The Detroit Pistons may have been swept 4-0 by the Cleveland Cavaliers in the first-round of the Eastern Conference playoffs, but the series was far tighter than the result suggests.
Only 34 points separated the two team's over the course of the series and game four met a particularly tight conclusion at The Palace of Auburn Hills.
The Cavaliers would emerge 100-98 victors from the fiercely contested affair, however, Reggie Jackson has not handled the manner of their victory very well at all.
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The Pistons point guard - who arrived via a trade from the Oklahoma City Thunder last year - felt he was fouled by Kyrie Irving as he attempted to drain an off-balance three-pointer at the buzzer in the fourth quarter to secure a Pistons victory.
Referee Bill Kennedy didn't see it that way and neglected to award Jackson the opportunity to head to the charity stripe and potentially win the game, if not tie it.
In the postgame press conference, the 26-year-old discussed how he felt officials could be held accountable in the NBA for bad calls whilst insinuating he was the victim of such a call on the game's final play.
"We got a stop. No timeouts," Jackson said. "Kyrie decided to pick up early. You know, I thought I cleared some space and went to take a good shot, so, you know, tried to find a good look.
"Um, yeah. I just think refs need to have some type of system in line [...] you know, fines, um, suspensions, being fired. Same thing that happens to us. So, you know — make bad plays or questionable [calls], you're not really being productive to the sport. You know, I think you should have consequences, just like the players. That's about [all] I've got to say on that."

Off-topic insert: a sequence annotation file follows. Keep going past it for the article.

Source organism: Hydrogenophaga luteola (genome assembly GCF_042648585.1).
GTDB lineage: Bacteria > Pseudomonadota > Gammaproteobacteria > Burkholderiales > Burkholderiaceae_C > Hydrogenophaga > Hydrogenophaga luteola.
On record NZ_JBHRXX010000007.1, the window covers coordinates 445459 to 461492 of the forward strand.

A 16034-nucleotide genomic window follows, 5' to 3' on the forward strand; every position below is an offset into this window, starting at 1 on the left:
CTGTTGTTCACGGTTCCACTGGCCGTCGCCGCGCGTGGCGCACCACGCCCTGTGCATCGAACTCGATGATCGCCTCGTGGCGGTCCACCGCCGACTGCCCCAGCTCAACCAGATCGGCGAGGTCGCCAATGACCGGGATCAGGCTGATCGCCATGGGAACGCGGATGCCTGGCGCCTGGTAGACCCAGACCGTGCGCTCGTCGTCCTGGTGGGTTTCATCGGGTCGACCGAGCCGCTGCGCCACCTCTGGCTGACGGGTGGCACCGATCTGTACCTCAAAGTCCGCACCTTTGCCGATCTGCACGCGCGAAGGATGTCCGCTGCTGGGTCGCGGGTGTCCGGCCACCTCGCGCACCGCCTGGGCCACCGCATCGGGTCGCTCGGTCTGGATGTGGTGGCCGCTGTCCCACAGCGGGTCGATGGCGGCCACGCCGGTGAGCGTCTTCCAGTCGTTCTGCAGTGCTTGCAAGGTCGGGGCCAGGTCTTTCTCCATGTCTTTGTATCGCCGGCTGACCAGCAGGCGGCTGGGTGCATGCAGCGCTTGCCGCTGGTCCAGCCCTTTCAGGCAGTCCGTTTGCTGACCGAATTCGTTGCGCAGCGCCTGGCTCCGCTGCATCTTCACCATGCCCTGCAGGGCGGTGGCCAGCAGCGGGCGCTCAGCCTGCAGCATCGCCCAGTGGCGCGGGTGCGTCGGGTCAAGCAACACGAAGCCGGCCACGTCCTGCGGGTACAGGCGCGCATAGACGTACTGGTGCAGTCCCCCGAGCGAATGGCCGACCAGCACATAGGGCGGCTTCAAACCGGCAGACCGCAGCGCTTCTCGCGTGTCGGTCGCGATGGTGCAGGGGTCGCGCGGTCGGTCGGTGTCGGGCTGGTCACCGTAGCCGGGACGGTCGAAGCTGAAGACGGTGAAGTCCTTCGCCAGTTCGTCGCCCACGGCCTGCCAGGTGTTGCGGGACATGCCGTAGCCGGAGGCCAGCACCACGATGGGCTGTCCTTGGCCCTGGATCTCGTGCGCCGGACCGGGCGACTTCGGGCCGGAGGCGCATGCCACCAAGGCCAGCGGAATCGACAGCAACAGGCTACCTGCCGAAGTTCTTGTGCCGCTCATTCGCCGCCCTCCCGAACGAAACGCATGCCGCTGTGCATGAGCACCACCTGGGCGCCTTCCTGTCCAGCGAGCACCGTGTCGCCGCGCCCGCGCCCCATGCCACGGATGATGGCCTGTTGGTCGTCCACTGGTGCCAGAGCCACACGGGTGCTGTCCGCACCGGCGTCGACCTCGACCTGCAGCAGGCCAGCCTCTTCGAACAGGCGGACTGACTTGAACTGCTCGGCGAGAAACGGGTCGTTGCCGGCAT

This public reference to officiating is Jackson's second in as many weeks, after the 24th pick in the 2011 draft picked up a technical in game one after he didn't receive a call he felt he should have.
That earned the Cavaliers an extra point and led to their 106-101 winning scoreline, much to the chagrin of Detroit Pistons coach Stan Van Gundy.
When asked if he wished he could have his action back after the game, Jackson simply said: "Nah, I wish I could get the call."
The facts are, the NBA do plenty to review officials in today's game. Commissioner Adam Silver pioneered the daily reviews of the final two minutes of all games decided by five points or fewer and the league has indeed fined or suspended officials in the past.
Effectively, Jackson is suggesting that referees should incur fines or equivalent penalties because of a perceived bad call. That's like Jackson copping a fine for a turnover or a missed shot; that's not really as relatable as the Pistons guard suggested.
Do you think Jackson has a point here?